By Ed Thompson
It was a sobering experience. Not that anyone looked drunk in their little Zoom square. The time of day – 4 p.m. EDT – and the crowd – members of the Association of Mid Council Leaders, who had tuned in for their bimonthly Zoom check-in – worked against that.
We were listening to Lisa Allgood update us on the latest trends in our continuing pandemic. You may remember Lisa. The Executive Presbytery in the Presbytery of Cincinnati, she was the speaker at our May Presbytery meeting. In a prior career, she had been an immunocyctochemist. (To be honest, I had no idea that anyone could be an immunocyctochemist, let alone knowing what one does. Let’s just say she’s really smart. )
There was good news. Vaccines work. A recent study showed that of the more than 1.2 million adults who received a first dose, fewer than 0.5% reported contracting breakthrough infections two weeks or more after getting the jab. Among those who got both shots, fewer than 0.2% experienced a breakthrough infection a week or more after getting their second shot.
(In an article Lisa wrote where I found those statistics, she also noted: “And if you don’t think vaccines work, go to your local cemetery and count the number of children there before 1950 and after 1950. We have essentially eradicated most childhood disease through vaccination.”)
More good news: masks work. According to the data, flu activity in November 2020 was approximately 91 percent lower than in November 2019. Overall, we had 1 percent the number of hospitalizations for flu nationally in 2020 than in previous years.
But there was plenty of bad news. Worldwide, there have been 4.6 million deaths, and in the U.S., 667,000 deaths from the coronavirus. That number is far higher than our share of the world’s population.
The delta variant spreads far more quickly. If it took fifteen minutes of exposure to be infected during the first phase of the disease, with the delta variant, it takes less than a minute. (Those may not be exact figures, but they’re pretty close. I meant to write down what she was saying, but I guess I was so shocked that I didn’t do it, so I’m going by memory.)
Apparently, every county in the United States except for some in Nebraska (?) are now at least at high risk, if not at very high risk. Hospitalization rates are skyrocketing. Many ERs are beginning to turn away anything that isn’t COVID. ICUs are full again. A headline in this morning’s Charleston Gazette-Mail says West Virginia leads the nation in acceleration of Covid-19 cases.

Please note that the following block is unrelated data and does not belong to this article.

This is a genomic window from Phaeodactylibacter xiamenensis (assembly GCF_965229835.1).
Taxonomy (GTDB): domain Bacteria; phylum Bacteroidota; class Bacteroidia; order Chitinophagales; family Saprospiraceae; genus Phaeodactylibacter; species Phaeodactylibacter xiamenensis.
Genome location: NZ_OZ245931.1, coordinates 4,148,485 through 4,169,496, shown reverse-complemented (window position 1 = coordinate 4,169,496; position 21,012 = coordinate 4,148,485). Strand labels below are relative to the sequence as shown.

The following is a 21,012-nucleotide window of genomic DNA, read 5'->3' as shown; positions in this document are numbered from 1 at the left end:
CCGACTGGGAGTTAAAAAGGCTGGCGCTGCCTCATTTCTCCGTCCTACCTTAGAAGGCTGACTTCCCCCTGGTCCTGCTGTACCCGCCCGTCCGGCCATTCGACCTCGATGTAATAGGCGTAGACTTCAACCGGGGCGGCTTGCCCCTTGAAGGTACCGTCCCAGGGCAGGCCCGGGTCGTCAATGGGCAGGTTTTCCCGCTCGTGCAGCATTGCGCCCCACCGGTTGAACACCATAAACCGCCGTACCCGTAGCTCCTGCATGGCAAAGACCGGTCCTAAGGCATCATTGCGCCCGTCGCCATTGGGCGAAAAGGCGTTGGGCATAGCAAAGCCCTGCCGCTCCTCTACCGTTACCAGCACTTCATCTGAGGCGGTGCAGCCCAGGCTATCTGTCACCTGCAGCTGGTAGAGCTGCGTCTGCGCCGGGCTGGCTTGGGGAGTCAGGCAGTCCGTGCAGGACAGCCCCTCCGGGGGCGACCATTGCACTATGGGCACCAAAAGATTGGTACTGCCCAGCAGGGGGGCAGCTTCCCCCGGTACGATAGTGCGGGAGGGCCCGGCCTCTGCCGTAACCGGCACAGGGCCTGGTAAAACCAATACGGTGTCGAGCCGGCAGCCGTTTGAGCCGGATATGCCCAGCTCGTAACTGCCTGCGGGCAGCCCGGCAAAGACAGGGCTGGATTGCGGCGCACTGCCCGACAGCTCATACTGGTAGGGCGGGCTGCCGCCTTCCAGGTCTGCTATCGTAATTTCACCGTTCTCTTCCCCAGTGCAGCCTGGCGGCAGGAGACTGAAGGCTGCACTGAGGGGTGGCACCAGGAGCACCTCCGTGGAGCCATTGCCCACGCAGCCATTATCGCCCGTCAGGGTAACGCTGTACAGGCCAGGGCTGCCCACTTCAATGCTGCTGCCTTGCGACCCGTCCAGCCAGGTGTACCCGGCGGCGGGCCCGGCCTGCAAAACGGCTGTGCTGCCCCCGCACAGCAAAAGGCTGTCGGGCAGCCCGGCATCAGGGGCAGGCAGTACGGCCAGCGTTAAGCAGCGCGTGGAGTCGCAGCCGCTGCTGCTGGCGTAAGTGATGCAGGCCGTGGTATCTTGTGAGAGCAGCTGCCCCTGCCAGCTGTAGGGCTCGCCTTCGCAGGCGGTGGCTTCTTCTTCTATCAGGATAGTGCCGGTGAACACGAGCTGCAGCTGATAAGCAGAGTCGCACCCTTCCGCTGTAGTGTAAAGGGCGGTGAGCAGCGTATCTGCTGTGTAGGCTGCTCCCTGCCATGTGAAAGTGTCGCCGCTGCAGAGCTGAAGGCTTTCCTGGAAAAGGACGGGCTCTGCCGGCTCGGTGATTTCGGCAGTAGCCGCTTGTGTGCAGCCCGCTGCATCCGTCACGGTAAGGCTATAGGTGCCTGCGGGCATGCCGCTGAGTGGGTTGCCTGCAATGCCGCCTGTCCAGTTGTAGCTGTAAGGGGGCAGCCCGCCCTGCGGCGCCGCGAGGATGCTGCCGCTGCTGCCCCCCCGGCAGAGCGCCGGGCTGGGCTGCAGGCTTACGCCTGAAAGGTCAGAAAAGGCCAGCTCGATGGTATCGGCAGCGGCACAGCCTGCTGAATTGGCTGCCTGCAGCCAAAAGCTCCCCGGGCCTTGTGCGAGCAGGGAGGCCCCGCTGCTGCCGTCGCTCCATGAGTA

Lisa also said that we are unlikely to ever reach “herd immunity.” (Marshall fans, that has nothing to do with your favorite university.) The longer this pandemic continues, the more variants will emerge, and the more likely that one of them will not be blocked by the current vaccines.
There was more, but it was hard to take it all in. Lisa said she’s recommending to her churches that they return to the protocols they were observing in January of this year. That means if they were not meeting in person at that point, then they need to return to online worship.
The more I think about it, the more I think she’s probably right. In fact, I had written another article for the newsletter, but after thinking about what she said, I felt that I needed to write to you about it.
I don’t want to have these arguments. I would rather meet in person. I get the arguments that everyone or almost everyone in the church is vaccinated. To be fair, Lisa also said that if people are vaccinated and wearing masks at a worship service, you’re probably safe. And yet, this delta variant seems to be hitting children – who aren’t able to be vaccinated yet – much harder. Plus, even if the vaccines are 95 percent effective, that means 1 out of 20 people can still get a breakthrough infection. If there are people who have some underlying health conditions, the effectiveness of the vaccines drops and the likelihood of infection rises. If it’s still 67 percent effective for them, that’s good odds, but nevertheless, 1 out of 3 people could be infected.
I can’t tell you what to do. (Well, I suppose I can, but you don’t have to pay attention to me.) I would encourage you, though, to be careful, to wear masks, maintain social distancing, and consider what kind of example you want to set. Think about what protocols you were observing this past January and consider resuming them for the foreseeable future. While that’s before vaccines were widely available, the infection rates and the rates of hospitalization we’re seeing now are back at those levels, if not higher. We’ve got to take this seriously. We’re not out of the woods yet, and the discouraging thought is that we may never be out of the woods.
God will see us through this. I believe that. However, that doesn’t mean that we shouldn’t be paying attention to what’s going on around us or that we can’t or shouldn’t adapt to the conditions we’re facing.
The talk was a sobering experience. But maybe that’s what God is using to get our attention.